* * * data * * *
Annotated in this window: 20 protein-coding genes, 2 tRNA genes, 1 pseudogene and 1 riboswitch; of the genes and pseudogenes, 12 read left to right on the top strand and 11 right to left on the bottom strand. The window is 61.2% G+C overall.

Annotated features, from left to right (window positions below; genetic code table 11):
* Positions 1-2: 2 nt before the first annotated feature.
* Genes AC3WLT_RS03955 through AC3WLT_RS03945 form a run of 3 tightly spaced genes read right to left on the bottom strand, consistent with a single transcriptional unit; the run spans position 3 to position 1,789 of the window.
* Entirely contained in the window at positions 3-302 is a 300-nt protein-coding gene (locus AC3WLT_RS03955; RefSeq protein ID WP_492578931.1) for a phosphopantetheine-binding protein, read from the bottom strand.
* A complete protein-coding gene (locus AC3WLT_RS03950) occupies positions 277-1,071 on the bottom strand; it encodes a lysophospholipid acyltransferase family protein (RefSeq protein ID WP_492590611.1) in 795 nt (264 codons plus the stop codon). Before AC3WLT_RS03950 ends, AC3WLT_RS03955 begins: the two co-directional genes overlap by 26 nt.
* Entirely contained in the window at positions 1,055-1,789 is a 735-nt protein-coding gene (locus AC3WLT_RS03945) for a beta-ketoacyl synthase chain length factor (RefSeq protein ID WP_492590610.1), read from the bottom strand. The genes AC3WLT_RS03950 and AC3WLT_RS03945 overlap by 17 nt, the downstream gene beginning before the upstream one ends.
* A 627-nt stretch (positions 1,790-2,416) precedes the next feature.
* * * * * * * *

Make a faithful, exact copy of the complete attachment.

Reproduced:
Annotated in this window: 20 protein-coding genes, 2 tRNA genes, 1 pseudogene and 1 riboswitch; of the genes and pseudogenes, 12 read left to right on the top strand and 11 right to left on the bottom strand. The window is 61.2% G+C overall.

Annotated features, from left to right (window positions below; genetic code table 11):
* Positions 1-2: 2 nt before the first annotated feature.
* Genes AC3WLT_RS03955 through AC3WLT_RS03945 form a run of 3 tightly spaced genes read right to left on the bottom strand, consistent with a single transcriptional unit; the run spans position 3 to position 1,789 of the window.
* Entirely contained in the window at positions 3-302 is a 300-nt protein-coding gene (locus AC3WLT_RS03955; RefSeq protein ID WP_492578931.1) for a phosphopantetheine-binding protein, read from the bottom strand.
* A complete protein-coding gene (locus AC3WLT_RS03950) occupies positions 277-1,071 on the bottom strand; it encodes a lysophospholipid acyltransferase family protein (RefSeq protein ID WP_492590611.1) in 795 nt (264 codons plus the stop codon). Before AC3WLT_RS03950 ends, AC3WLT_RS03955 begins: the two co-directional genes overlap by 26 nt.
* Entirely contained in the window at positions 1,055-1,789 is a 735-nt protein-coding gene (locus AC3WLT_RS03945) for a beta-ketoacyl synthase chain length factor (RefSeq protein ID WP_492590610.1), read from the bottom strand. The genes AC3WLT_RS03950 and AC3WLT_RS03945 overlap by 17 nt, the downstream gene beginning before the upstream one ends.
* A 627-nt stretch (positions 1,790-2,416) precedes the next feature.